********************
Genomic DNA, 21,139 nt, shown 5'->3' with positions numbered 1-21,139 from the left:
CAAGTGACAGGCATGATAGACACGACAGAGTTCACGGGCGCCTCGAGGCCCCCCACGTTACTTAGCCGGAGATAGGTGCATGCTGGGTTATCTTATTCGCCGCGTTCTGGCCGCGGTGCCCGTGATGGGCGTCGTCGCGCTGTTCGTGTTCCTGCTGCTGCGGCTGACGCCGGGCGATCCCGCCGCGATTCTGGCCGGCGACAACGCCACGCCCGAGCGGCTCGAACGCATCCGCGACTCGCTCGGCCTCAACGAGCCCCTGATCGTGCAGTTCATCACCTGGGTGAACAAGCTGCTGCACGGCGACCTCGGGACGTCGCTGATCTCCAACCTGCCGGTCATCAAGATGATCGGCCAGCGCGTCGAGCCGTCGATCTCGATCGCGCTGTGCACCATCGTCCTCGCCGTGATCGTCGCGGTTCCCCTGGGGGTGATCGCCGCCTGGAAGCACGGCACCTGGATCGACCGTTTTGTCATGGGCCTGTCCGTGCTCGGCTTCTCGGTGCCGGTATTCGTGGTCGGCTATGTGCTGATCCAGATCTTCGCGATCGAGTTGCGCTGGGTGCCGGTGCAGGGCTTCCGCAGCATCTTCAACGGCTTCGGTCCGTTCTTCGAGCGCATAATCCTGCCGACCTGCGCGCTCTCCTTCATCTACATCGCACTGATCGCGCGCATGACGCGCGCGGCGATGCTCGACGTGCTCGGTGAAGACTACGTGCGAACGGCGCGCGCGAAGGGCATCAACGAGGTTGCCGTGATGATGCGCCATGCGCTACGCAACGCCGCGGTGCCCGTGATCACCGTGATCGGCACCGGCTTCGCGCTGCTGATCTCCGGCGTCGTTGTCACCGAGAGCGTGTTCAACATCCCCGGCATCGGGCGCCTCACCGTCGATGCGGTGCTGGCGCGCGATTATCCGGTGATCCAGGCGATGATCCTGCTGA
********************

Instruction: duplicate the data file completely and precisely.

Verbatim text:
Genomic DNA, 21,139 nt, shown 5'->3' with positions numbered 1-21,139 from the left:
CAAGTGACAGGCATGATAGACACGACAGAGTTCACGGGCGCCTCGAGGCCCCCCACGTTACTTAGCCGGAGATAGGTGCATGCTGGGTTATCTTATTCGCCGCGTTCTGGCCGCGGTGCCCGTGATGGGCGTCGTCGCGCTGTTCGTGTTCCTGCTGCTGCGGCTGACGCCGGGCGATCCCGCCGCGATTCTGGCCGGCGACAACGCCACGCCCGAGCGGCTCGAACGCATCCGCGACTCGCTCGGCCTCAACGAGCCCCTGATCGTGCAGTTCATCACCTGGGTGAACAAGCTGCTGCACGGCGACCTCGGGACGTCGCTGATCTCCAACCTGCCGGTCATCAAGATGATCGGCCAGCGCGTCGAGCCGTCGATCTCGATCGCGCTGTGCACCATCGTCCTCGCCGTGATCGTCGCGGTTCCCCTGGGGGTGATCGCCGCCTGGAAGCACGGCACCTGGATCGACCGTTTTGTCATGGGCCTGTCCGTGCTCGGCTTCTCGGTGCCGGTATTCGTGGTCGGCTATGTGCTGATCCAGATCTTCGCGATCGAGTTGCGCTGGGTGCCGGTGCAGGGCTTCCGCAGCATCTTCAACGGCTTCGGTCCGTTCTTCGAGCGCATAATCCTGCCGACCTGCGCGCTCTCCTTCATCTACATCGCACTGATCGCGCGCATGACGCGCGCGGCGATGCTCGACGTGCTCGGTGAAGACTACGTGCGAACGGCGCGCGCGAAGGGCATCAACGAGGTTGCCGTGATGATGCGCCATGCGCTACGCAACGCCGCGGTGCCCGTGATCACCGTGATCGGCACCGGCTTCGCGCTGCTGATCTCCGGCGTCGTTGTCACCGAGAGCGTGTTCAACATCCCCGGCATCGGGCGCCTCACCGTCGATGCGGTGCTGGCGCGCGATTATCCGGTGATCCAGGCGATGATCCTGCTGA